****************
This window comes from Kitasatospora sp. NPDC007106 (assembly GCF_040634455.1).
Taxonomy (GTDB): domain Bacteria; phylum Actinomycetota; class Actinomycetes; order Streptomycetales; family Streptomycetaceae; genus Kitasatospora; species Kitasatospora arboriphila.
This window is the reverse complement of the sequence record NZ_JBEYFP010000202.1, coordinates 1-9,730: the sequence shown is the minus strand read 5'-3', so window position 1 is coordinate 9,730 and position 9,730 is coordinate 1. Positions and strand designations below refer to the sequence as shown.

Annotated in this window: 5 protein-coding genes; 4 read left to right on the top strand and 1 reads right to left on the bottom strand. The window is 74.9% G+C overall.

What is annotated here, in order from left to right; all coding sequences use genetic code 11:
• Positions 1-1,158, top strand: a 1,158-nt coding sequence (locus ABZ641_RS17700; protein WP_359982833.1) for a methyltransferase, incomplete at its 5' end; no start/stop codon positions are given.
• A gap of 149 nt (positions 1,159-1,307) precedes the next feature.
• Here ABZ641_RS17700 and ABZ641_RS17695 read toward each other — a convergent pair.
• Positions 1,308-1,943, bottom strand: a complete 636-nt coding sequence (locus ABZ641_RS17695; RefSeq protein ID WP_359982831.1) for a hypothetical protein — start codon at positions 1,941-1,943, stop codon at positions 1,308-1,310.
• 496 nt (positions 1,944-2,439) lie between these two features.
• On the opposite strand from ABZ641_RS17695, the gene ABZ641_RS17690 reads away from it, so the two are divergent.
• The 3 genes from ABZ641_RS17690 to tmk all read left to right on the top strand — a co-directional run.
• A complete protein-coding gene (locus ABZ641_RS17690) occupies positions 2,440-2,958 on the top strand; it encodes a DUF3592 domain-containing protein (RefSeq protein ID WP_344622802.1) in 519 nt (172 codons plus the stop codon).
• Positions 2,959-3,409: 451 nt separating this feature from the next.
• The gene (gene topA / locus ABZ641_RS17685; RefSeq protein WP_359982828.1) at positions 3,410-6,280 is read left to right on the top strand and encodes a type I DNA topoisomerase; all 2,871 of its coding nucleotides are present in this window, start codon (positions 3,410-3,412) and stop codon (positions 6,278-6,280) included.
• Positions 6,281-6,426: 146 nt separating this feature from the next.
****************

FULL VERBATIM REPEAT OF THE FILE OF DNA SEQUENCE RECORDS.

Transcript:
This window comes from Kitasatospora sp. NPDC007106 (assembly GCF_040634455.1).
Taxonomy (GTDB): domain Bacteria; phylum Actinomycetota; class Actinomycetes; order Streptomycetales; family Streptomycetaceae; genus Kitasatospora; species Kitasatospora arboriphila.
This window is the reverse complement of the sequence record NZ_JBEYFP010000202.1, coordinates 1-9,730: the sequence shown is the minus strand read 5'-3', so window position 1 is coordinate 9,730 and position 9,730 is coordinate 1. Positions and strand designations below refer to the sequence as shown.

Annotated in this window: 5 protein-coding genes; 4 read left to right on the top strand and 1 reads right to left on the bottom strand. The window is 74.9% G+C overall.

What is annotated here, in order from left to right; all coding sequences use genetic code 11:
• Positions 1-1,158, top strand: a 1,158-nt coding sequence (locus ABZ641_RS17700; protein WP_359982833.1) for a methyltransferase, incomplete at its 5' end; no start/stop codon positions are given.
• A gap of 149 nt (positions 1,159-1,307) precedes the next feature.
• Here ABZ641_RS17700 and ABZ641_RS17695 read toward each other — a convergent pair.
• Positions 1,308-1,943, bottom strand: a complete 636-nt coding sequence (locus ABZ641_RS17695; RefSeq protein ID WP_359982831.1) for a hypothetical protein — start codon at positions 1,941-1,943, stop codon at positions 1,308-1,310.
• 496 nt (positions 1,944-2,439) lie between these two features.
• On the opposite strand from ABZ641_RS17695, the gene ABZ641_RS17690 reads away from it, so the two are divergent.
• The 3 genes from ABZ641_RS17690 to tmk all read left to right on the top strand — a co-directional run.
• A complete protein-coding gene (locus ABZ641_RS17690) occupies positions 2,440-2,958 on the top strand; it encodes a DUF3592 domain-containing protein (RefSeq protein ID WP_344622802.1) in 519 nt (172 codons plus the stop codon).
• Positions 2,959-3,409: 451 nt separating this feature from the next.
• The gene (gene topA / locus ABZ641_RS17685; RefSeq protein WP_359982828.1) at positions 3,410-6,280 is read left to right on the top strand and encodes a type I DNA topoisomerase; all 2,871 of its coding nucleotides are present in this window, start codon (positions 3,410-3,412) and stop codon (positions 6,278-6,280) included.
• Positions 6,281-6,426: 146 nt separating this feature from the next.